• Diseased plants produce only ears with undeveloped shrunken kernels.
  • In severe cases affected plants remain abortive causing 100 per cent loss.
  • Cephalosporium maydis is primarily soil borne and may infect young maize plants more readily than other plants through roots or mesocotyl. In case of C. acremonium only vascular burdles get blackened.

Control measures

  • Use of resistant varieties like Ganga Safed 2.
  • Crop sanitation, crop rotations.
  • Avoiding water stress at flowering.
  • Seed treatment with Thiram or Captan 3g/kg seed.

3. Charcoal-Rot:

Causal organism: Macrophamina phaseolina

 

Symptoms

  • The characteristic symptoms of the disease become apparent as the plants approach maturity. The disease generally appears early after flowering.
  • Plants affected by M. phaseolina show evidence of pre-mature ripening. The out sides of lower internodes become straw coloured. The pith becomes badly disintegrated.
  • The infected stalks may split longitudinally into a mass of fibres.
  • A distinguishing character of the disease is the presence of the small black sclerotia in the pith of the affected stalks. Roots are also invaded and show black sclerotia in the disorganised tissue.

Control measures

  • Regular irrigations particularly during flowering time should be provided.
  • Use resistant varieties like DHM 103, Ganga Safed - 2 and avoid sowing of suceptable varieties like DHM 105.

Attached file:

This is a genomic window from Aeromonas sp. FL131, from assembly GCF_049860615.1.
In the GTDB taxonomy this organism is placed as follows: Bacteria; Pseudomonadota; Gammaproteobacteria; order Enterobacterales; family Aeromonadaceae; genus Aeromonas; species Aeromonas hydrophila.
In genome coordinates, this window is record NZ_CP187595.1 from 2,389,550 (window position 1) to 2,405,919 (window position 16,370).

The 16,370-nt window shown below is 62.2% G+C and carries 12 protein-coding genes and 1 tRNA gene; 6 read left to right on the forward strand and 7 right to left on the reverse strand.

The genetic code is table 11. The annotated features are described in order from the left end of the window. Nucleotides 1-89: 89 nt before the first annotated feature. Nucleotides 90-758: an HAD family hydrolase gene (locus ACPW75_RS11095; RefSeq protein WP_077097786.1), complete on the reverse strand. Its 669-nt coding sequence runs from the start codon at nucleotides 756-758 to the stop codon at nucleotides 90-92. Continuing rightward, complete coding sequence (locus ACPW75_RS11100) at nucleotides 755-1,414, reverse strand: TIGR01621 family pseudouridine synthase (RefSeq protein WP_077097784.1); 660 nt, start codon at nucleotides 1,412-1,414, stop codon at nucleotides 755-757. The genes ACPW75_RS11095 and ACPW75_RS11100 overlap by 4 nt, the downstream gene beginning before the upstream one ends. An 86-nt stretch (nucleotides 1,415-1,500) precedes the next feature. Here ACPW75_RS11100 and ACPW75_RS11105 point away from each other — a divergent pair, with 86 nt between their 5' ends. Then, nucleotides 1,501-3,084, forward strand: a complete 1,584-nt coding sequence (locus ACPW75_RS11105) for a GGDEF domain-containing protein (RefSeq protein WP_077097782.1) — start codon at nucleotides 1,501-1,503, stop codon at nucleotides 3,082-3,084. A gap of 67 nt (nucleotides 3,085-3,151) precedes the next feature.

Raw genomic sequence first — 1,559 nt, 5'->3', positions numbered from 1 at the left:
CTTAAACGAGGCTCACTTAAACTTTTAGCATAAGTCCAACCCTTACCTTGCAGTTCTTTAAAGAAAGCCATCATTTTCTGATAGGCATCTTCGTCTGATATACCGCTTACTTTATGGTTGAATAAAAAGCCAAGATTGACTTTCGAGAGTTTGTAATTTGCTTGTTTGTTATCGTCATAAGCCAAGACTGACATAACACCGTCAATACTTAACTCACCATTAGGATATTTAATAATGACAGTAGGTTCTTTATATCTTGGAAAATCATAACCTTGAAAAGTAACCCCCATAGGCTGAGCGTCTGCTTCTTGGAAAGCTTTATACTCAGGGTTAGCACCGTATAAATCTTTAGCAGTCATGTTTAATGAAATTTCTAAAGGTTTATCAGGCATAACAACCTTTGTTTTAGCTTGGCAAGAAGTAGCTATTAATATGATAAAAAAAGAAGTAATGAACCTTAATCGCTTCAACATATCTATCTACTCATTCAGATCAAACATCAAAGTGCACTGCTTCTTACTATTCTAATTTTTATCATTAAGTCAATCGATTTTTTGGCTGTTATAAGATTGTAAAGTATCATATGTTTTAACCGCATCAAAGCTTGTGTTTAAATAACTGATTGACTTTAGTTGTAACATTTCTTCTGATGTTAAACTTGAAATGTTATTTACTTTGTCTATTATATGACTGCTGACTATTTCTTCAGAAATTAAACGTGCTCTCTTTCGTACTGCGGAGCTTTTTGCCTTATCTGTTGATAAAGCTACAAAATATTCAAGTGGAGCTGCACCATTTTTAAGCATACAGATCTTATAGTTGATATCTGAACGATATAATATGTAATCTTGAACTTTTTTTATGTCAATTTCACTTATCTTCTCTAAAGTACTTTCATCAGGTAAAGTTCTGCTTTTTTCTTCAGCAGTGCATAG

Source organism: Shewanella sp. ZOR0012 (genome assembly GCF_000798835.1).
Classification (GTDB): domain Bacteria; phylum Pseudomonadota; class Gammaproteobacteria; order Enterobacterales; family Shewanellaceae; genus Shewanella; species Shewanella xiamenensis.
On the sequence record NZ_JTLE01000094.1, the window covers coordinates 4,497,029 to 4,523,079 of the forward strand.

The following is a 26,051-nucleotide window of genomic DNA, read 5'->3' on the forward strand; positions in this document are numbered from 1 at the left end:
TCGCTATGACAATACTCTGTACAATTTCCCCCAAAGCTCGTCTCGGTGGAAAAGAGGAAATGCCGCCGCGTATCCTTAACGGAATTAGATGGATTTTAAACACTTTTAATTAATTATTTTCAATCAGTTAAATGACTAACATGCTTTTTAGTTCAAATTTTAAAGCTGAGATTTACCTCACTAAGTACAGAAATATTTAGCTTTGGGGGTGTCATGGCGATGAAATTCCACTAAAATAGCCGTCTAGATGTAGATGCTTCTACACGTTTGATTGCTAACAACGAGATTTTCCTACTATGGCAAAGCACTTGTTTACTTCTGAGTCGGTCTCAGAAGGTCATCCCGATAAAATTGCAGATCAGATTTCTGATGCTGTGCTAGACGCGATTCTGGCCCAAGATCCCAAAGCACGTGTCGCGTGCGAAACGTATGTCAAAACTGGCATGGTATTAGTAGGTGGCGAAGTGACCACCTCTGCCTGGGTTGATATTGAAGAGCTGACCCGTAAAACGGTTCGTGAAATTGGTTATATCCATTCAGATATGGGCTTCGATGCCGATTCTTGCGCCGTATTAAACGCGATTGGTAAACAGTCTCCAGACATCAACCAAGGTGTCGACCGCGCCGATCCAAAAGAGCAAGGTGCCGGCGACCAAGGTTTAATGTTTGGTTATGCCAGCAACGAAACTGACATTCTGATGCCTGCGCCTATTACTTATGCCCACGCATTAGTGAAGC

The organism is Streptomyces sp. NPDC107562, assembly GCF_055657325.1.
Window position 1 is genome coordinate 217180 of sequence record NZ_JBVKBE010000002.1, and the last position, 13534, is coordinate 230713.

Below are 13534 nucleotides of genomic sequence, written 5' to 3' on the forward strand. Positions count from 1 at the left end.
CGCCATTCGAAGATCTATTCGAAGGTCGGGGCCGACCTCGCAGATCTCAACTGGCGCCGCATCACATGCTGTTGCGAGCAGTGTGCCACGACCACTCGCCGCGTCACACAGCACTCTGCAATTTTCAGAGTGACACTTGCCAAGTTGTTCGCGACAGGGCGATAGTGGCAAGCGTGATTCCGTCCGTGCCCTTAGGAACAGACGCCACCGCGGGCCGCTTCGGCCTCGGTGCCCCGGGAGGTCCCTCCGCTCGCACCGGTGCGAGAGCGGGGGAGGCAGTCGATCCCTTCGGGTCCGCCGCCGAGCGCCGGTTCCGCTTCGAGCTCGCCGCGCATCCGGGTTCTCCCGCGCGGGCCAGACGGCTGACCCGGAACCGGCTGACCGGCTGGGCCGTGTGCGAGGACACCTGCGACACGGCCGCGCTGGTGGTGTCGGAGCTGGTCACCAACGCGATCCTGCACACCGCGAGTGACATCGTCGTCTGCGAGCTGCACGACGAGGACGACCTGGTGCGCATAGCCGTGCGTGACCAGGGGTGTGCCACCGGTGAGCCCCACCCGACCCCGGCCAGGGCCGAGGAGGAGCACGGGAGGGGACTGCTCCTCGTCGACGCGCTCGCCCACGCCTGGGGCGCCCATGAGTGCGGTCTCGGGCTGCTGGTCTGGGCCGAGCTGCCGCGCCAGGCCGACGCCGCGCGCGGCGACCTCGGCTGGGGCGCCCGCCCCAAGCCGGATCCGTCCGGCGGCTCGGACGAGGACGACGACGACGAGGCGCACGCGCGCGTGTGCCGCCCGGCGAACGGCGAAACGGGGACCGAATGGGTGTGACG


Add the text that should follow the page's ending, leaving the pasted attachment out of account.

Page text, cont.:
• Seed treatment with Carbendazim or Thiram 3g/kg seed is effective.
  • Field sanitation, crop rotation should be followed.

4. Common Rust:

Causal organism: Puccinia sorghi

 

Symptoms:

  • Circular to elongate golden brown or cinnamon brown, powdery, erumpent pustules appear on both leaf surfaces
  • As the crop matures brownish black pustules containing dark thick walled two celled teliospores develop. In severe cases infection spreads to sheaths and other plant parts.


Control measures

  • Plant hybrids like Deccan, Ganga-5, Deccan Hybrid Makka-103 and DHM - 1 which are resistant to this disease to minimise the disease intensity.
  • Spray Mancozeb 2.5g/lit or Dithane M-45 spray can be taken (0.4%) as soon as first symptoms are observed and it can be repeated at 10 days interval till flowering.

5. Downy Mildews

Sorghum downy mildew:
Causal organism: Perenosclerospora sorghi.

Sorghum downy mildew: Sorghum downy mildew:

Symptoms

  • Early maize crops escape infection because by the time conidia are produced they develop resistance on the collateral host susceptibility occurs only upto about 15 days of age.